After much lobbying, guidelines for banks become “non-binding expectations,” says the ECB.
By Don Quijones, Spain, UK, & Mexico, editor at WOLF STREET.
Banks in Europe have won yet another key regulatory battle, and once again largely at the expense of Eurozone citizens, both in their role as taxpayers and bank customers: How to deal with their bad loans.
These non-performing loans (NPLs) are a long-festering massive problem at European banks. At most recent count, the total was estimated to be €759 billion, or 5.15% of total loans. By comparison, the NPL ratios in the US and UK banking sectors in 2016 were 1.3% and 0.9%, respectively. Currently six (out of 19) Eurozone countries have an NPL ratio above 10%:
- Ireland: 12.8% (down from 15.8%)
- Italy: 11.8% (down from 16.6% in 2016)
- Portugal: 18.2% (down from 19.2% in 2016)
- Slovenia: 13.6% (down from 19.7% in 2016)
- Greece: 46.6% (no change since 2016)
- Cyprus: 34.0% (down from 49% in 2016)
After years of promising sweeping reforms to finally address the NPLs in various stages of decay on EU banks’ balance sheets, the European Commission and European Central Bank have unveiled a regulatory package with little teeth but lots of sweeteners (for the banks).
The reform package has four main goals:
- To ensure that banks set aside enough funds to cover the potential risks posed by loans going sour in the future.
- To encourage the development of secondary markets where banks can sell their NPLs to credit servicers and investors.
- To facilitate debt recovery, as a complement to the insolvency and business restructuring proposal put forward in November 2016. This is particularly important in countries like Italy where it can take years to recover unpaid debt.
- To provide Member States with a blueprint, albeit non-binding, on how to establish Asset Management Companies (AMCs) or other measures dealing with NPLs.
On the surface these reforms may sound reasonable, perhaps even laudable, but in reality they represent a retreat from an earlier proposal for more robust treatment of bad debt. For years the ECB had promised tough measures on NPLs. But last November, the European Parliament accused the ECB of overstepping its authority by planning to impose “binding rules of general scope applicable to all banks” that is supervises.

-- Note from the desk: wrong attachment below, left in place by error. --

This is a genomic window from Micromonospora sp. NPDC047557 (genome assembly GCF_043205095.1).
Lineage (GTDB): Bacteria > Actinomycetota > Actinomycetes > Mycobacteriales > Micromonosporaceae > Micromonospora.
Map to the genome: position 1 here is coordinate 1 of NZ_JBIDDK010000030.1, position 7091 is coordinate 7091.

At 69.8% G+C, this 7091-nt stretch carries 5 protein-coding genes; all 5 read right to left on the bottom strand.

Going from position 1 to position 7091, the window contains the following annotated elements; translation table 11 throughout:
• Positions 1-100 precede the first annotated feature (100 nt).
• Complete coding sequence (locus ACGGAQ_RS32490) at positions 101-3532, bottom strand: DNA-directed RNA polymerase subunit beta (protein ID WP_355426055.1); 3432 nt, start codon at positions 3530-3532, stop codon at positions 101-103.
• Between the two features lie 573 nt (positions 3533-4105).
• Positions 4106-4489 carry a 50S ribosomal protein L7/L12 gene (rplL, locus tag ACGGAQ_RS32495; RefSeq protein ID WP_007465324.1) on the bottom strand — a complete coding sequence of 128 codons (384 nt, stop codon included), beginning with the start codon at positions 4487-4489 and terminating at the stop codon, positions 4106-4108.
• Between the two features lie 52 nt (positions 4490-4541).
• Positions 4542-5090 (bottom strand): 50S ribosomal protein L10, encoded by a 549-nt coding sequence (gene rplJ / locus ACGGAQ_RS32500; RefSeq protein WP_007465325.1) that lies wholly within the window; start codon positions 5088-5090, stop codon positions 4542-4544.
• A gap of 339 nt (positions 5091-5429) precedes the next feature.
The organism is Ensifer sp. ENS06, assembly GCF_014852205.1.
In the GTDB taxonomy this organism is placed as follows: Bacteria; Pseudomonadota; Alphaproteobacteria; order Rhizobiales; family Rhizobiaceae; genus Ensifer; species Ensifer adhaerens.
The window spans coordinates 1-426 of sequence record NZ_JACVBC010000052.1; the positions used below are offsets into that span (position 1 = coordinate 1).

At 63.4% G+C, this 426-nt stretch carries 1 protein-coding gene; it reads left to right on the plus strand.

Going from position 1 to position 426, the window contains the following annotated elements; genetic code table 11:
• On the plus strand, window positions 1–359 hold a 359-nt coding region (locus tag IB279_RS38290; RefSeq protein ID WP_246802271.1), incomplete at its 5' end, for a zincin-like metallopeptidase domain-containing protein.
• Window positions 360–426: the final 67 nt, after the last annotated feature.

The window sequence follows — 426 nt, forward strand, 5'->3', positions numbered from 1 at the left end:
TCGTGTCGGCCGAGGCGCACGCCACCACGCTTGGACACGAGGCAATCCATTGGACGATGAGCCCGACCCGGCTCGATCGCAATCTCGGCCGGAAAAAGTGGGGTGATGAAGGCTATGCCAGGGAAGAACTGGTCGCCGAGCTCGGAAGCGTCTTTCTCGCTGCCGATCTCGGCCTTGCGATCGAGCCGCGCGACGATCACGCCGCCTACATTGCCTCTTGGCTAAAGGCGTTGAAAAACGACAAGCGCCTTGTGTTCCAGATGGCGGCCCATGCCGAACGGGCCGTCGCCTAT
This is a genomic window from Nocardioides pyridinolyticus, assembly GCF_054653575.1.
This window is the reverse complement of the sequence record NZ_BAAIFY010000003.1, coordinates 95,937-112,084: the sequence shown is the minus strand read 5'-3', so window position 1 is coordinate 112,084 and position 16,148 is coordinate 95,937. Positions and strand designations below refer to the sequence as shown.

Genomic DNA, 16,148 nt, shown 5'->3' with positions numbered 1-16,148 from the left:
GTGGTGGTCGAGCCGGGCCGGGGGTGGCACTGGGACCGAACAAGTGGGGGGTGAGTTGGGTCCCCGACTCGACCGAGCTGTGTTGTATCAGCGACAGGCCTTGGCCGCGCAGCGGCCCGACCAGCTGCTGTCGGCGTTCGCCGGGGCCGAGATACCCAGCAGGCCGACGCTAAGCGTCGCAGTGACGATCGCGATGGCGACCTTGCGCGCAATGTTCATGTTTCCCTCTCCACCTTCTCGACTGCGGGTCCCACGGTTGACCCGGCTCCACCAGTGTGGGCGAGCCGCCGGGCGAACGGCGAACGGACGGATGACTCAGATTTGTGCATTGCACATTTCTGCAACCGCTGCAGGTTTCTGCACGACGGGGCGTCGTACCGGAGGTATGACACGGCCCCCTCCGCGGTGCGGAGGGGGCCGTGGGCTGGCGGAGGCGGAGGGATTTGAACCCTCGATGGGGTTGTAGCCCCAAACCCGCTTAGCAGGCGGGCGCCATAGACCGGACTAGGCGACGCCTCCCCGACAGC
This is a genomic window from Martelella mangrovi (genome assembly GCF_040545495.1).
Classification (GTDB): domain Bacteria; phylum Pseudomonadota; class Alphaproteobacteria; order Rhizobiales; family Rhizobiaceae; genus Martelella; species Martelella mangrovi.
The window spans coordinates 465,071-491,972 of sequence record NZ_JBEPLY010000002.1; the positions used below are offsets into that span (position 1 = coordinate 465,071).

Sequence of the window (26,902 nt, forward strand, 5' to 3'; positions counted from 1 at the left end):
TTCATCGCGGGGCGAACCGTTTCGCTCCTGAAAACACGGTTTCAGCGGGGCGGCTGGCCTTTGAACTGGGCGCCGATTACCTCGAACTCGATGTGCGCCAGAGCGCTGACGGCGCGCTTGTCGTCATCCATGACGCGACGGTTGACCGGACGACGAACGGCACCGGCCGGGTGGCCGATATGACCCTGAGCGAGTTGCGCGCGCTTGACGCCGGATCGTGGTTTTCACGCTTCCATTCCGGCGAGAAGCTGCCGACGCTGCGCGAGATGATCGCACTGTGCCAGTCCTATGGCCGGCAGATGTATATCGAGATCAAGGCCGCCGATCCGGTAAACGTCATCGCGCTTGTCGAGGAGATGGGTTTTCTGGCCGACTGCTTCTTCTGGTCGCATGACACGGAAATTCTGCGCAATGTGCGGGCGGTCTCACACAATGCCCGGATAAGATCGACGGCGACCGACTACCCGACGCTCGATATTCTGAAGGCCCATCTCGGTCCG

Banking lobbies and some national governments, including Italy, feared that tough regulatory measures would have a negative impact on domestic lenders, and they lobbied furiously to prevent that from happening. Judging by the latest policy announcements, they got their way.
The ECB’s long-delayed guidelines on new non-performing loans are due to go into effect on April 1, but the supervisor has already said it will hold off for several years before forcing lenders to actually build provisions for loans going bad after its cut-off date. According to the guidelines, banks will have two years to fully provision for bad non-secured debt. For secured loans the deadline will be as long as eight years.
In another deviation from its original proposal, the ECB will ask for provisions on secured debt only from the third year, instead of a linear build up. “The ECB is still shying away from moving quickly on addressing NPLs,” said Guntram Wolff of Brussels-based think tank Bruegel. “It is important to give time, but another two-and-half-year delay is bad news for returning Europe to full health.”
The ECB also said the guidelines were “non-binding expectations” and would merely serve as the basis for case-by-case dialogue with banks on how they provision against bad debt.
In sum, lenders will not be treated consistently by regulators, the guidelines are non-binding and, in any case, will not come into effect until at least 2021 just to begin getting their books in order. “Banks should use the time to prepare themselves and also to review their credit underwriting policies and criteria to reduce the production of new non-performing loans (NPLs), in particular during the current benign economic conditions,” said the ECB in a statement.
While the banks have been granted a two-and-a-half year breather on making changes, during that time they could end up getting a big helping hand from EU taxpayers. Among its guidelines on setting up bad banks or asset management companies that would buy bad loans from banks is one that effectively allows state aid to set up these entities is allowed, but under certain conditions and as “an exceptional solution.”
This policy measure sounds eerily similar to a proposal put forward last February by the ECB Vice President Vitor Constancio for the creation of a whole new class of government-backed “bad banks” to help buy some of the bad loans, which itself bore a striking resemblance to a plan presented last year by the European Banking Authority (EBA) for the creation of a massive EU-wide bad bank.
One of the biggest advantages of launching this initiative at EU-level is that it will avoid the sort of public “resistance” that would occur if it is done at a national level, said EBA president Andrea Enria. Lenders will presumably be able to price their bad loans higher than their market value — and the difference between the price investors pay for the bad debt and the price the banks end up receiving will be covered by Europe’s unsuspecting taxpayers rather than bank investors. By Don Quijones.
Even banks outside Italy have an absurdly high exposure to Italian sovereign debt. Read… Despite Years of ECB’s QE (Ending Soon), Italy’s “Doom Loop” Still Threatens Eurozone Financial System
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